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NSX-64

MSX adapter for Nintendo 64 controllers

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This project lets you play MSX games using Nintendo 64 controllers. The several N64 controller buttons are mapped on a variety of combinations for the MSX and the analog stick can act both as directional controls and as standard Paddles.

Nintendo 64 controller is read by NicoHood's Nintendo library and the buttons are converted to MSX equivalents according to the table below.

Analog stick is mapped to MSX controllers using a paddle emulation function that responds to an interrupt that is generated by a rising edge on pin 8 (pulse) of joystick port.

The tricky part of this project is that Nintendo64 reading library has a time critical portion that takes about 157us with interrupts disabled, then if a paddle reading pulse arrives while the AVR is sampling the N64 controller, the interrupt service routine will be neld by up to 157us, which correscorresponds to 8 out of 255 counting loops performed by MSX to read the paddles. Too much time!

The solution is based on a premise that whenever a program will read the paddles to do something useful, it will do it periodically, usually at the video vertical sync frequency (50/60Hz depending on the MSX origin country ).

Here is how the code is wrapped:

  • The main loop will sample the N64 controller and update the AVR outputs accordingly. Then the cpu will sleep.
  • A second interrupt will be used, attached to Timer 1 which is set to interrupt at a interval of 10ms. This interrupt solely wakes up the processor and set the interrupt AGAIN for a 10ms interval

Whenever an external interrupt occur, it will:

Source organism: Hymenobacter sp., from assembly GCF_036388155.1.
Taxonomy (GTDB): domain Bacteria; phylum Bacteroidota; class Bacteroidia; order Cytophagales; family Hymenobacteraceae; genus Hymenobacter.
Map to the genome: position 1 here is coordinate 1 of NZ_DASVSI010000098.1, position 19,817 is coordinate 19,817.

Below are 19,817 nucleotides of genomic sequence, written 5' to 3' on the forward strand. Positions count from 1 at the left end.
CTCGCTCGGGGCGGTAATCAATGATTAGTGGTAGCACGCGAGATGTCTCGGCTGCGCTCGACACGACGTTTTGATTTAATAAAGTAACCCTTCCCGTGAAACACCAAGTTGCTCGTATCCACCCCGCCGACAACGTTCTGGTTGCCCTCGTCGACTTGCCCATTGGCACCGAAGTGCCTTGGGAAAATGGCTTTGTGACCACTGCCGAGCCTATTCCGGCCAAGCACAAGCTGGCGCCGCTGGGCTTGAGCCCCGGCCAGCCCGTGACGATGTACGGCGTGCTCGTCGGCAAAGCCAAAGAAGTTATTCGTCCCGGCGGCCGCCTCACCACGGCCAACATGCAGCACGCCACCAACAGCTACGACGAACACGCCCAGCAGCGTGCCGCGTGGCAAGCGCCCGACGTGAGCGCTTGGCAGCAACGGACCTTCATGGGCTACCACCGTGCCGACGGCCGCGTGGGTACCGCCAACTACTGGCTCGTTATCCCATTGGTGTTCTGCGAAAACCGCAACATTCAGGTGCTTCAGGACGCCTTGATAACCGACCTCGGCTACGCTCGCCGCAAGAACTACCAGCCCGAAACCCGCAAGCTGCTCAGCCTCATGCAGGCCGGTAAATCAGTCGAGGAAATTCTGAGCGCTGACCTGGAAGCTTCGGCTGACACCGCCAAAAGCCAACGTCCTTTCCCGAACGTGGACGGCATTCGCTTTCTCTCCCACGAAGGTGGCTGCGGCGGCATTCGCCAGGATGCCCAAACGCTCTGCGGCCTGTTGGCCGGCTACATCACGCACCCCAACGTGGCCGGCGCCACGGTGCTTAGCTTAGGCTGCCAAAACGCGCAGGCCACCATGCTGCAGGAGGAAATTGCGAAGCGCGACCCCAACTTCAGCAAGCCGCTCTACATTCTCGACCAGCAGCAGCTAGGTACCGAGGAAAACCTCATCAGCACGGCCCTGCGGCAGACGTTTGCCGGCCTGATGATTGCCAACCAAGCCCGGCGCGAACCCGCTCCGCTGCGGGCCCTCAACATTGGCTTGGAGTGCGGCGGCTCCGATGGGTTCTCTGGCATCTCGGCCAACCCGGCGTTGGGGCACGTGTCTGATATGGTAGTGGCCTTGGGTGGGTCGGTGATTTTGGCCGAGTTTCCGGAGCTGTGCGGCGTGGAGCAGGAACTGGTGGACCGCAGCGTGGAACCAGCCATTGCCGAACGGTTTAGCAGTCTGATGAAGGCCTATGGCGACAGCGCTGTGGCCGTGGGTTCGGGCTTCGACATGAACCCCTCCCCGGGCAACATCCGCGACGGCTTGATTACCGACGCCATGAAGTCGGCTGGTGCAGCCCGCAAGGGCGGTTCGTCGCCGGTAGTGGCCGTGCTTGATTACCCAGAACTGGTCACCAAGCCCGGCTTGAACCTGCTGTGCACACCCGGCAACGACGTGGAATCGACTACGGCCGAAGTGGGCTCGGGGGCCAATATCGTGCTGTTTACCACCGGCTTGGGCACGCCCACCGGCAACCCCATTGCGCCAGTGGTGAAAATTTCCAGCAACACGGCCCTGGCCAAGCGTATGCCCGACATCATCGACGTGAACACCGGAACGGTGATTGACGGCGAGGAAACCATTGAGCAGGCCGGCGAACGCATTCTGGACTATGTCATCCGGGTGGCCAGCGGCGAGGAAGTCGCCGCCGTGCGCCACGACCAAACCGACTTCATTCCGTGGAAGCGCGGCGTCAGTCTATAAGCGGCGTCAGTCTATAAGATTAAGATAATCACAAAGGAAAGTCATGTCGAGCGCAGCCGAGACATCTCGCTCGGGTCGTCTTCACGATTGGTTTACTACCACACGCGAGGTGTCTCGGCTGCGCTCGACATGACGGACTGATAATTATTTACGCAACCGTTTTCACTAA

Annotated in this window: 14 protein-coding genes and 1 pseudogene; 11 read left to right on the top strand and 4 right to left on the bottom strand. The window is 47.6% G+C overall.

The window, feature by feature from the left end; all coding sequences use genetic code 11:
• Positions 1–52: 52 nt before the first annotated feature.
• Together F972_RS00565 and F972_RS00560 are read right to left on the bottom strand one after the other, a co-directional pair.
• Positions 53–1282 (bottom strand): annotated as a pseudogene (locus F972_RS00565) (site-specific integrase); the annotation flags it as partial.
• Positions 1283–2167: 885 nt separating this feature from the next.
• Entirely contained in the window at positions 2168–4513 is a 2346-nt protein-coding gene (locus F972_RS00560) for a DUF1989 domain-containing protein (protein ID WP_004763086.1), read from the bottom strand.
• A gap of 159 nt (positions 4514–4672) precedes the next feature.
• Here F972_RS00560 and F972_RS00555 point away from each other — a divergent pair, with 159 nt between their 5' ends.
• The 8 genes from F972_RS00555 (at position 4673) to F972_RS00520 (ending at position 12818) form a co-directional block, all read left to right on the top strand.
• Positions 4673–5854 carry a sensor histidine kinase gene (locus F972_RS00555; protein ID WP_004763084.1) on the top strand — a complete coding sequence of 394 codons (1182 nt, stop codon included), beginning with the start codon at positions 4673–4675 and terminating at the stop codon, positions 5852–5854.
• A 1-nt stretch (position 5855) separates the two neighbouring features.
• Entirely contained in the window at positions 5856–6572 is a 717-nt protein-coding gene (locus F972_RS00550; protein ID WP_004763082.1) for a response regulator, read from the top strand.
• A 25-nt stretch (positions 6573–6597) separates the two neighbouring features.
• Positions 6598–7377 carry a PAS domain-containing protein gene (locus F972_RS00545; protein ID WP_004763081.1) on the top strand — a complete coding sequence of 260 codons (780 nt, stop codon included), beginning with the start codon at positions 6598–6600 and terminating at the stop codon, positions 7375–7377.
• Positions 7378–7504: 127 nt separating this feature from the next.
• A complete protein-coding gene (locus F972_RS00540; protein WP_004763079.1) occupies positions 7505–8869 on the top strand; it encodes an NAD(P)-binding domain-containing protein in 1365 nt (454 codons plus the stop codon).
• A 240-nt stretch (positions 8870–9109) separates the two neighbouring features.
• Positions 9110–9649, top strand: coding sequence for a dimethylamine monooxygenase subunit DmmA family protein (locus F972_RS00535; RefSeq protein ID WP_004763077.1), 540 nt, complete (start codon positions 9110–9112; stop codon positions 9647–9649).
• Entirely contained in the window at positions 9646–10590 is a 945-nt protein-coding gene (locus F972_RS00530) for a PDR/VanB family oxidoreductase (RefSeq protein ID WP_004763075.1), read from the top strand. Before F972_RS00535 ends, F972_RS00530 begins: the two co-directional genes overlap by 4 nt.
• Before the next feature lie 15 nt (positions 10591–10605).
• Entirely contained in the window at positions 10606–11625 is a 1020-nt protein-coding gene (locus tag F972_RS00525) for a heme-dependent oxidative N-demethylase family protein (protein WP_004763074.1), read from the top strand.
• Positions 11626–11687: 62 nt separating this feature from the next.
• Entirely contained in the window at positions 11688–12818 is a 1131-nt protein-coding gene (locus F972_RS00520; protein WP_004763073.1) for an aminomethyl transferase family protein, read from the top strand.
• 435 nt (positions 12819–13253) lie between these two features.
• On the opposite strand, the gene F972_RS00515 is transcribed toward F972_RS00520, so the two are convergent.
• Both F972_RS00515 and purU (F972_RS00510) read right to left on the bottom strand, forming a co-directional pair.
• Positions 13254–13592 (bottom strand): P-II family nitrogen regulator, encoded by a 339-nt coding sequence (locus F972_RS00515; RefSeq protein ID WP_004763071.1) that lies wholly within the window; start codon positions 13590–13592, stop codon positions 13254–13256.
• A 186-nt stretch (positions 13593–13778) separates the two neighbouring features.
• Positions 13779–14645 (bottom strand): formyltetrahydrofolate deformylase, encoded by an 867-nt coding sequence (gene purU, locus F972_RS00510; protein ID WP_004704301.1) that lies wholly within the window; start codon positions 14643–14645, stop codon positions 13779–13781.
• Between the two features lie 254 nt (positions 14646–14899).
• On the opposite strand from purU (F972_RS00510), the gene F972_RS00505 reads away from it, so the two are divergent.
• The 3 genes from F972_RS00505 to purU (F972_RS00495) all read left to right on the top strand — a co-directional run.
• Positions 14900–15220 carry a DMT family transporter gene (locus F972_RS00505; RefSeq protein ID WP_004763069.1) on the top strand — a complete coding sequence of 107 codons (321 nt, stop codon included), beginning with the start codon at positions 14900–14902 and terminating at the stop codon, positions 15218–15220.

• reinitialize the Timer 1
  • set a NEW period of Timer overflow to 100ms
  • Do the paddle emulation

Summarizing, the Timer 1 wakes up the AVR after a variable timeout. When no paddle reading pulses are coming the timeout is 10ms.

First paddle reading pulse set a new (100ms) timeout interval, which is longer than the usual 16.67/20ms expected for a game loop (even in a BASIC program).

Consecutive paddle reading pulses (within 100ms) reinitialize the timer so no timeout occurs while paddle is being continously reading.

100ms after the paddle reading pulses cease, the timeout will occur to wake up the CPU and the timeout period will be restablished as 10ms.

  • 1 × Arduino Nano
  • 1 × Sega Megadrive extension cord
  • 1 × Nintendo 64 extension cord
  • 1 × 560 Ohms resistor

  • Demonstration Videos

    danjovic3 days ago 0 comments

    First video is a test program written in BASIC language:

    Second video is a brief gameplay of Zanac. Video shoot is terrible as I was playing the game with one hand and hold the camera with another (both videos were did like that)

    It is possible to notice some lag from the analog stick and the ship moving in the screen.  As the controller is being sampled at 100Hz (10ms) this lag is not caused by software, it is caused by the time I spent to move the stick to the opposite position until it passes a given threshold around the center. It can be reduced either by lowering the threshold value or by deducing the movement direction by the rate of change of the analog stick.

  • First working version!

    danjovic4 days ago 0 comments

    After implement the autofire using a DDS technique to make the autofire work (more on that later) I have the first full working version ready. Source is available at Github.